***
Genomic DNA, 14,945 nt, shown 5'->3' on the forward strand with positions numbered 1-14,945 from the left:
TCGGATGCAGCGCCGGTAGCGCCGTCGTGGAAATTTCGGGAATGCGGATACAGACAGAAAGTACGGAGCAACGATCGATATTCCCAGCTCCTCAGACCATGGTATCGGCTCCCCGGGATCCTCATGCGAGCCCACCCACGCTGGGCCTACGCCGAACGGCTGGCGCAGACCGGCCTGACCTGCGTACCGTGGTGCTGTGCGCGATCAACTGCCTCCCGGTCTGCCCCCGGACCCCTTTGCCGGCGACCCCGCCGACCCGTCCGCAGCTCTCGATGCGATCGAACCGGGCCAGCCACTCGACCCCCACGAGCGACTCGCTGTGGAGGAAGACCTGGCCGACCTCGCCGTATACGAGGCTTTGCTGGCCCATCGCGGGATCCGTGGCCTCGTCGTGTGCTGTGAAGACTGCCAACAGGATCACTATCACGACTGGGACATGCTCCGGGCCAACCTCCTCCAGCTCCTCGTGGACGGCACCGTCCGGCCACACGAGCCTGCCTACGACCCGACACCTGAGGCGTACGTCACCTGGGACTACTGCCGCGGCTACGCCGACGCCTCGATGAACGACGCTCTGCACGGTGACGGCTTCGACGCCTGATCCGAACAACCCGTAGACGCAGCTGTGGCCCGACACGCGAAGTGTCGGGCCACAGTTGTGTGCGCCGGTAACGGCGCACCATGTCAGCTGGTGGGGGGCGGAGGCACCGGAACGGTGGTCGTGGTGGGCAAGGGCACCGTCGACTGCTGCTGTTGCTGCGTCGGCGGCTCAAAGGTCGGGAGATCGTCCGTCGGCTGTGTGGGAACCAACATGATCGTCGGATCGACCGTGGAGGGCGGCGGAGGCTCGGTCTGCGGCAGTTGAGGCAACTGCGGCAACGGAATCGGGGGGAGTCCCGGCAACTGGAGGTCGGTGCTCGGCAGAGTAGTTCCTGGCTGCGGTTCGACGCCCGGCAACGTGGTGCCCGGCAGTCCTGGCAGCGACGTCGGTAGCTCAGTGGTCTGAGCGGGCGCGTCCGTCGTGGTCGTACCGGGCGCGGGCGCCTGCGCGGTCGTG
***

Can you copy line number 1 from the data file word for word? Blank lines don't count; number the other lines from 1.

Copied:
Genomic DNA, 14,945 nt, shown 5'->3' on the forward strand with positions numbered 1-14,945 from the left: